Monday, January 13, 2014

Considering the Greek and Hebrew Words

 As you look at the Strong's concordance, you will notice little numbers to the side of the verses. These numbers indicate the original Hebrew/Aramaic (for Old Testament) or Greek (for New Testament) words. By looking up the original word, it can shed light on the subject.


Let us take  the word "love" in the New Testament. The passage in John 21 shows a remarkable difference. I have copied the passage and inserted the Greek numbers for all forms of "love."


John 21:15-17
15 So when they had dined, Jesus saith to Simon Peter, Simon, son of Jonas, lovest (G-25) thou me more than these? He saith unto him, Yea, Lord; thou knowest that I love (G-5368) thee. He saith unto him, Feed my lambs.
16 He saith to him again the second time, Simon, son of Jonas, lovest (G-25) thou me? He saith unto him, Yea, Lord; thou knowest that I love (G-5368) thee. He saith unto him, Feed my sheep.
17 He saith unto him the third time, Simon, son of Jonas, lovest (G-5368) thou me? Peter was grieved because he said unto him the third time, Lovest (G-5368)thou me? And he said unto him, Lord, thou knowest all things; thou knowest that I love (G-5368) thee. Jesus saith unto him, Feed my sheep.

In the back of the Strong's concordance is a Hebrew dictionary and Greek dictionary. Be sure to flip to the correct one! For the above passage, we will find the Greek numbers 25 and 5368.


Here is what we discover:
25 agapao (ag-ap-ah'-o); perhaps from agan (much) [or compare OT:5689]; to love (in a social or moral sense):

5368 phileo (fil-eh'-o); from NT:5384; to be a friend to (fond of [an individual or an object]), i.e. have affection for (denoting personal attachment, as a matter of sentiment or feeling; while NT:25 is wider, embracing especially the judgment and the deliberate assent of the will as a matter of principle, duty and propriety: the two thus stand related very much as NT:2309 and NT:1014, or as NT:2372 and NT:3563 respectively; the former being chiefly of the heart and the latter of the head); specifically, to kiss (as a mark of tenderness):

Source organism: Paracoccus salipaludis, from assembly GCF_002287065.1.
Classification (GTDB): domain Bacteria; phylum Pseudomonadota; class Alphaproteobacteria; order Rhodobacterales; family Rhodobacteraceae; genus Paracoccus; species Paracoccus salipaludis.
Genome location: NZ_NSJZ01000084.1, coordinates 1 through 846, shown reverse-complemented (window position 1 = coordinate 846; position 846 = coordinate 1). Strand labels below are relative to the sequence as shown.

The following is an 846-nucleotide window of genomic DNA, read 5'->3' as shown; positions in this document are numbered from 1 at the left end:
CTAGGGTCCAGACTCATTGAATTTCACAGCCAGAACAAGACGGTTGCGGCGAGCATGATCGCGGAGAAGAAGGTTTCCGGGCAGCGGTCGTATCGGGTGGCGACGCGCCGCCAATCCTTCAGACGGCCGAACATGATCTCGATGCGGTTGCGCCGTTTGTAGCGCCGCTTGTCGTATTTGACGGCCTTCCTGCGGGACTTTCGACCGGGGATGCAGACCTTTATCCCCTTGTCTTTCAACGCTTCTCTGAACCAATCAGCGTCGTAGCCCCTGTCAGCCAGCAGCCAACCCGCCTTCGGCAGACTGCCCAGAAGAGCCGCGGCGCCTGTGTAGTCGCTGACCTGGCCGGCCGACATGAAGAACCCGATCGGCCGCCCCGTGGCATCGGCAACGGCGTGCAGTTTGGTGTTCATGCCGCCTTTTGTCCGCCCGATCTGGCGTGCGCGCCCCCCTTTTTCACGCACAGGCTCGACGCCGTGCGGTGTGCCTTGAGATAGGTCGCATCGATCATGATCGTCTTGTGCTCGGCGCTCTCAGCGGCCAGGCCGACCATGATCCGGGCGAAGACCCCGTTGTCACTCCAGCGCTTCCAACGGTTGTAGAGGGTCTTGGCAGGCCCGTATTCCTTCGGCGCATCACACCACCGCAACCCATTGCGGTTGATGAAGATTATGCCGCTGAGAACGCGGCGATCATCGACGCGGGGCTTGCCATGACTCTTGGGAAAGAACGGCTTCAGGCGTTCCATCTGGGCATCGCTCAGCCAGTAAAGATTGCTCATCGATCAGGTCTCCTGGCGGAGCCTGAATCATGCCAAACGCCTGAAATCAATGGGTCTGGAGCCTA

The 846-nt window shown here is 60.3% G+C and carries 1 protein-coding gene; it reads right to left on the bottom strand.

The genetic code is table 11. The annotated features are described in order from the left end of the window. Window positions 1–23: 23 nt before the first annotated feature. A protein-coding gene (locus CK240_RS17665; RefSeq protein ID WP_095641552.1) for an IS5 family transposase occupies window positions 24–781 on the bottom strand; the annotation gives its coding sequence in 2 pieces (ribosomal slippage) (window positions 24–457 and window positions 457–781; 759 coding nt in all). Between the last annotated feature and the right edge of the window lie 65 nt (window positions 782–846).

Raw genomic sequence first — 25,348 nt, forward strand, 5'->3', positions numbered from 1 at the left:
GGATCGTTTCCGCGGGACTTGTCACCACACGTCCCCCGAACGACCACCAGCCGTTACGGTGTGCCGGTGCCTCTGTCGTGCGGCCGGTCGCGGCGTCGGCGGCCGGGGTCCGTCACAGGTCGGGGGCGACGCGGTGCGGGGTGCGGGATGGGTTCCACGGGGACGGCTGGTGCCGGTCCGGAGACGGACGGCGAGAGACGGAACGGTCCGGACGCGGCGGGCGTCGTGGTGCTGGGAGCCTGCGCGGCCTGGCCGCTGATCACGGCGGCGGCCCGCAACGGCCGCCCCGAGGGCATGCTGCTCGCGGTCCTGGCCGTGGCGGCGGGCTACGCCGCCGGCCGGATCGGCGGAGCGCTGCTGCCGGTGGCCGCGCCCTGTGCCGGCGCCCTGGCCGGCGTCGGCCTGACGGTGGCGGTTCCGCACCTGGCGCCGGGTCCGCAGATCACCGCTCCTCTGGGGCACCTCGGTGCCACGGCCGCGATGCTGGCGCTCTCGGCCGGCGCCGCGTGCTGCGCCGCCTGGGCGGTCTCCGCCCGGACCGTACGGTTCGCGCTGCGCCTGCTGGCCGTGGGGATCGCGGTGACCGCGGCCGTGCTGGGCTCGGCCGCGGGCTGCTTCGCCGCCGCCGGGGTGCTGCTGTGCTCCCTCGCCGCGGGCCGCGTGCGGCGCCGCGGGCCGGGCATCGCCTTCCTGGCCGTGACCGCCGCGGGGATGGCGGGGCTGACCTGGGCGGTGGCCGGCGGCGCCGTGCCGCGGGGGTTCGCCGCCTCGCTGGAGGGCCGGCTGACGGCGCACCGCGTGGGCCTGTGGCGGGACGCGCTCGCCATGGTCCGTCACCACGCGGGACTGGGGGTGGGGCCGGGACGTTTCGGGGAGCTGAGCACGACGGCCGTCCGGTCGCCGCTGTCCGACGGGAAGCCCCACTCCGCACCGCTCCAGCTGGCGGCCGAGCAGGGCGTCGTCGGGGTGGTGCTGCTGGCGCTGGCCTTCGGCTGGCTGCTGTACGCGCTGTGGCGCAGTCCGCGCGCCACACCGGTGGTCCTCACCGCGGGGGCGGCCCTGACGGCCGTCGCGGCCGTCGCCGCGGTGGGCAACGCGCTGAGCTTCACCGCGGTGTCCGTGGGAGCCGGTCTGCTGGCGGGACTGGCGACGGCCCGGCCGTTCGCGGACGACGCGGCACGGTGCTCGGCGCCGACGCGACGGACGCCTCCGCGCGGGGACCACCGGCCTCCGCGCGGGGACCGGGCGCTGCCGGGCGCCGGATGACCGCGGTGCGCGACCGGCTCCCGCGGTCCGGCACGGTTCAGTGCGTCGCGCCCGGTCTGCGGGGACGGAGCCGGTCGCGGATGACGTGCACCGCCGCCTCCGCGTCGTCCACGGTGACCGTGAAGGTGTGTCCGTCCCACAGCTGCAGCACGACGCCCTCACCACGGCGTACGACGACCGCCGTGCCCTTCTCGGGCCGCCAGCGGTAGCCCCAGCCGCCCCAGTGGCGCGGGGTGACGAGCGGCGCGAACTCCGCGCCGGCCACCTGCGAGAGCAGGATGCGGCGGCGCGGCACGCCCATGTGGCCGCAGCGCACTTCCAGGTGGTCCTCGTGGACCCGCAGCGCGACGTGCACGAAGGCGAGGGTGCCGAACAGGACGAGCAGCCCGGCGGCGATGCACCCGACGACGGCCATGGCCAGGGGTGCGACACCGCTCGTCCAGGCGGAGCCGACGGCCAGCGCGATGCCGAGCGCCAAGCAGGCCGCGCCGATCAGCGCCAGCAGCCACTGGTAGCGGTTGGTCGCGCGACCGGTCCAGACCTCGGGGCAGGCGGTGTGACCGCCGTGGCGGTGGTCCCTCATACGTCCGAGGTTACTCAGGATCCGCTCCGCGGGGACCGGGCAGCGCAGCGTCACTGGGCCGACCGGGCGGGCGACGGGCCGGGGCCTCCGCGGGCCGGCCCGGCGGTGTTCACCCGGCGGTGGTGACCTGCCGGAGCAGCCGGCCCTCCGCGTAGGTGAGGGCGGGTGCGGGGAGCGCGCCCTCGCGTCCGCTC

From these definitions, we see that Jesus was asking Peter, "Do you really love Me?" and Peter was answering, "Lord, I have an affection for you." The third time, Jesus asked, "Do you have an affection for Me?" and Peter was grieved because he could not claim to really love Christ. Reading the original definitions help shed a deeper understanding on the words.

Topical Study with Hebrew and Greek Words
With the realization of different root words, you can do a study on the individual root words. You can look up all of the verses using agape (G-25) love and then all of the verses using phileo (G-5368) love and follow the pattern of a normal topical study.

2 comments:

TheDedicatedPen said...

Hey Amanda!

This post came at the perfect time – God worked that so beautifully! I actually needed it for the Hebrew/Greek words for my study, and the timing could not have been better! :D

God has been giving me so much help, reading to learn, not “check it off”, as has been my habit in the past. Praise the Lord!

Thank you for another helpful post! Such a blessing!

Love you!
-Patience

Amanda said...

Praise the Lord! I'm so thankful that it came just when you needed it! He works all things out well!

~Amanda

"For if any be a hearer of the Word and not a doer, he is like unto a man beholding his natural face in a glass." James 1:23

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